In this week’s post, I offer six approaches you should consider in making your meetings more commitment driven.
1. Before planning an agenda, ask yourself the key questions that will allow you to make your meeting meaningful.
- What do we want to accomplish?
- Who should attend the meeting in order to accomplish what we intend?
- What do we want people to leave the meeting with?
- What could we do during the meeting to achieve the desired objectives?
- How much time do we need in order to achieve the objectives?
2. If appropriate, include a cross-section of individuals who will be attending the meeting in the agenda-planning phase. Getting these folks involved from the start will ensure important input up front and gain buy-in for outcomes ahead of time.
3. At the beginning of the meeting, review the intended outcomes and ensure people are there to achieve those objectives. If appropriate — and only if there is flexibility in the schedule and the willingness to do so — ask people whether there are other objectives that would make a difference, and include those if possible.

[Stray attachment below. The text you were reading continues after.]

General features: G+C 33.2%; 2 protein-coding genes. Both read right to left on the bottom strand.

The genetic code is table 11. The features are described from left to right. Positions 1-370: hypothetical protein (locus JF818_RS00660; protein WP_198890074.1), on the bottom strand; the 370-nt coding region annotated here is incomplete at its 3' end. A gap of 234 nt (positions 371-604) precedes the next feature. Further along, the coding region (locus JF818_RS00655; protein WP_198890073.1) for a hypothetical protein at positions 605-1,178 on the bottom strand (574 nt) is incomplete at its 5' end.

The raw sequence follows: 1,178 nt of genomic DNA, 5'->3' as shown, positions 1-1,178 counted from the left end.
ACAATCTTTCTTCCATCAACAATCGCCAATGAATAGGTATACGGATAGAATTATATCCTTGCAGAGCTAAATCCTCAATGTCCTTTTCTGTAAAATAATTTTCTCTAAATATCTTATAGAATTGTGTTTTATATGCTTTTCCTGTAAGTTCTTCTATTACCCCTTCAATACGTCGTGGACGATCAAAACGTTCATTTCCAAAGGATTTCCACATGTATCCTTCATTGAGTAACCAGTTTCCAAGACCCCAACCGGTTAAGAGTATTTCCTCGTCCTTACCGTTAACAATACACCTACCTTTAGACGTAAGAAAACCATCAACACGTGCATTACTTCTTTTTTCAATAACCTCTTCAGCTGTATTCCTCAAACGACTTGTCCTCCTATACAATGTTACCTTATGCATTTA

4. Once the meeting starts, manage toward outcomes, not time allocations. If 30 minutes is allocated to come to agreement for how the team members are going to implement Project X, and the members are agreed in 20 minutes, move on to the next topic. If the conversation is not complete in 30 minutes, but good progress is being made, allocate another few minutes and get closure. Completing the topic will create energy and momentum to address the next item on the agenda.
5. Keep the discussion focused. If the conversation wanders to another topic, and that topic is not part of the intended outcome of the meeting, ask people whether the objective this topic addresses should preempt one of the topics agreed upon at the outset of the meeting. If not, park it. If yes, move forward and pursue the new conversation.
6. At the end of the meeting, review the commitments made — who will do what, and by when? These commitments should be what the minutes of the meeting capture, rather than detailing all the topics discussed.